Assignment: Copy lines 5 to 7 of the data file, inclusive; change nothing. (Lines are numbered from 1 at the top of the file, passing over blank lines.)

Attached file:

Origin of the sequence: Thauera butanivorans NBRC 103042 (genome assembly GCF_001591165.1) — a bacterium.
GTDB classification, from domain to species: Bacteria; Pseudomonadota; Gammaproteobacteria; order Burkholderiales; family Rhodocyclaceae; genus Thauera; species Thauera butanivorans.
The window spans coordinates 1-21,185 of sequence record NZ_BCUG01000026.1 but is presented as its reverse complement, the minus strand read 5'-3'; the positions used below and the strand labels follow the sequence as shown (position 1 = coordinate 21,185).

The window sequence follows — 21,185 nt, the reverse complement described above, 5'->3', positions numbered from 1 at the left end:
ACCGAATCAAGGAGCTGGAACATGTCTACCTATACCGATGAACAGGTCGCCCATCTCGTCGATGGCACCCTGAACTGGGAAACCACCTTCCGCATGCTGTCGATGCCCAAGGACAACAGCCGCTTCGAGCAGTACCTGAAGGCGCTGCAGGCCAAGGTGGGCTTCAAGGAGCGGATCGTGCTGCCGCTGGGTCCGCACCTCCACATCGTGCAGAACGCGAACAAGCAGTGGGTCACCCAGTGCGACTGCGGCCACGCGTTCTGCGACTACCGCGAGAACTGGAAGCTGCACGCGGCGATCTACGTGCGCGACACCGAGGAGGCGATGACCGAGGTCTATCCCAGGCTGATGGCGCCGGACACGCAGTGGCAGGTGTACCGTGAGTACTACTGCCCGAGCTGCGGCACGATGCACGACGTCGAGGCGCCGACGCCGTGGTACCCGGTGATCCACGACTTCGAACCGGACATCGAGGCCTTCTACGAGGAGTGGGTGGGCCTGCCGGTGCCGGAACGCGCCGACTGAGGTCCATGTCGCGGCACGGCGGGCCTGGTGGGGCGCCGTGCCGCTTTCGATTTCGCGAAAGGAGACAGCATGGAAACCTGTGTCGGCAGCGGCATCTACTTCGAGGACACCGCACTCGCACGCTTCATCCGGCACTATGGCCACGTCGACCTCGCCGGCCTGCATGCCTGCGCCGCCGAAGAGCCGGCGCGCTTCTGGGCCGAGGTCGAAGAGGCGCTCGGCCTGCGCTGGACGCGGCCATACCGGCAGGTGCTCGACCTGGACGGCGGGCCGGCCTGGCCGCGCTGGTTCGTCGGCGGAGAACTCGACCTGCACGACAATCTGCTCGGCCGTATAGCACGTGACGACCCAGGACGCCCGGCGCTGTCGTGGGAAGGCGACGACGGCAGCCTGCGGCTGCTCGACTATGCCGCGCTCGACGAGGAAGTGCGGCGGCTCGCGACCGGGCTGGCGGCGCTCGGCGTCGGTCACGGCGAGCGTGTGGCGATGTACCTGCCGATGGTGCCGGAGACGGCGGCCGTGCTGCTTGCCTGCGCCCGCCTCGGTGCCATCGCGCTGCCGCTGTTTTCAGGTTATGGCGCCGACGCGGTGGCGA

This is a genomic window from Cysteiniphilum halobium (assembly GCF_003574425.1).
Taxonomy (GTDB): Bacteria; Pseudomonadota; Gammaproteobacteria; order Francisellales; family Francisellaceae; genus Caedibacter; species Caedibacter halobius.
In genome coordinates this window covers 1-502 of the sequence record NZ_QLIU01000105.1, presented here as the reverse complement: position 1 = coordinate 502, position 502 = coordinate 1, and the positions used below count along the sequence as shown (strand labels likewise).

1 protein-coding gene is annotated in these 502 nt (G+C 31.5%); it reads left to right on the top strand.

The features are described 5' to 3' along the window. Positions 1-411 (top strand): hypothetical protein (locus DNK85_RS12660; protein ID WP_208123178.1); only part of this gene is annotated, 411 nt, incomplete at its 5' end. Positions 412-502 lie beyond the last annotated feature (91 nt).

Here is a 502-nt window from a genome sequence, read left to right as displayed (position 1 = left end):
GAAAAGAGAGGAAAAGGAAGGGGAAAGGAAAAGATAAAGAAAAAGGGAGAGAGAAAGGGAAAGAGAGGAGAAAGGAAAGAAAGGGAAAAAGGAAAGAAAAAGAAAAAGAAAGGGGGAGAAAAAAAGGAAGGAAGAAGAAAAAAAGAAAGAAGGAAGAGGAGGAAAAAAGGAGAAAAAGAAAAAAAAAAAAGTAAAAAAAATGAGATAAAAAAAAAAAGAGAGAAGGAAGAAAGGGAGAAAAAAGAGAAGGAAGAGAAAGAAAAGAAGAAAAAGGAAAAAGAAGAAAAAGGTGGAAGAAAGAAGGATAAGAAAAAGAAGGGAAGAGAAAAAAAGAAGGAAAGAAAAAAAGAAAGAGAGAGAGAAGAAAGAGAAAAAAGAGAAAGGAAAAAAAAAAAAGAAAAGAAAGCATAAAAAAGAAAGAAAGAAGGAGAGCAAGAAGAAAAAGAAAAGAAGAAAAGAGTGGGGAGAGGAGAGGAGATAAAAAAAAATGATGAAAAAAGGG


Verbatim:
ACCGAATCAAGGAGCTGGAACATGTCTACCTATACCGATGAACAGGTCGCCCATCTCGTCGATGGCACCCTGAACTGGGAAACCACCTTCCGCATGCTGTCGATGCCCAAGGACAACAGCCGCTTCGAGCAGTACCTGAAGGCGCTGCAGGCCAAGGTGGGCTTCAAGGAGCGGATCGTGCTGCCGCTGGGTCCGCACCTCCACATCGTGCAGAACGCGAACAAGCAGTGGGTCACCCAGTGCGACTGCGGCCACGCGTTCTGCGACTACCGCGAGAACTGGAAGCTGCACGCGGCGATCTACGTGCGCGACACCGAGGAGGCGATGACCGAGGTCTATCCCAGGCTGATGGCGCCGGACACGCAGTGGCAGGTGTACCGTGAGTACTACTGCCCGAGCTGCGGCACGATGCACGACGTCGAGGCGCCGACGCCGTGGTACCCGGTGATCCACGACTTCGAACCGGACATCGAGGCCTTCTACGAGGAGTGGGTGGGCCTGCCGGTGCCGGAACGCGCCGACTGAGGTCCATGTCGCGGCACGGCGGGCCTGGTGGGGCGCCGTGCCGCTTTCGATTTCGCGAAAGGAGACAGCATGGAAACCTGTGTCGGCAGCGGCATCTACTTCGAGGACACCGCACTCGCACGCTTCATCCGGCACTATGGCCACGTCGACCTCGCCGGCCTGCATGCCTGCGCCGCCGAAGAGCCGGCGCGCTTCTGGGCCGAGGTCGAAGAGGCGCTCGGCCTGCGCTGGACGCGGCCATACCGGCAGGTGCTCGACCTGGACGGCGGGCCGGCCTGGCCGCGCTGGTTCGTCGGCGGAGAACTCGACCTGCACGACAATCTGCTCGGCCGTATAGCACGTGACGACCCAGGACGCCCGGCGCTGTCGTGGGAAGGCGACGACGGCAGCCTGCGGCTGCTCGACTATGCCGCGCTCGACGAGGAAGTGCGGCGGCTCGCGACCGGGCTGGCGGCGCTCGGCGTCGGTCACGGCGAGCGTGTGGCGATGTACCTGCCGATGGTGCCGGAGACGGCGGCCGTGCTGCTTGCCTGCGCCCGCCTCGGTGCCATCGCGCTGCCGCTGTTTTCAGGTTATGGCGCCGACGCGGTGGCGA

This is a genomic window from Cysteiniphilum halobium (assembly GCF_003574425.1).
Taxonomy (GTDB): Bacteria; Pseudomonadota; Gammaproteobacteria; order Francisellales; family Francisellaceae; genus Caedibacter; species Caedibacter halobius.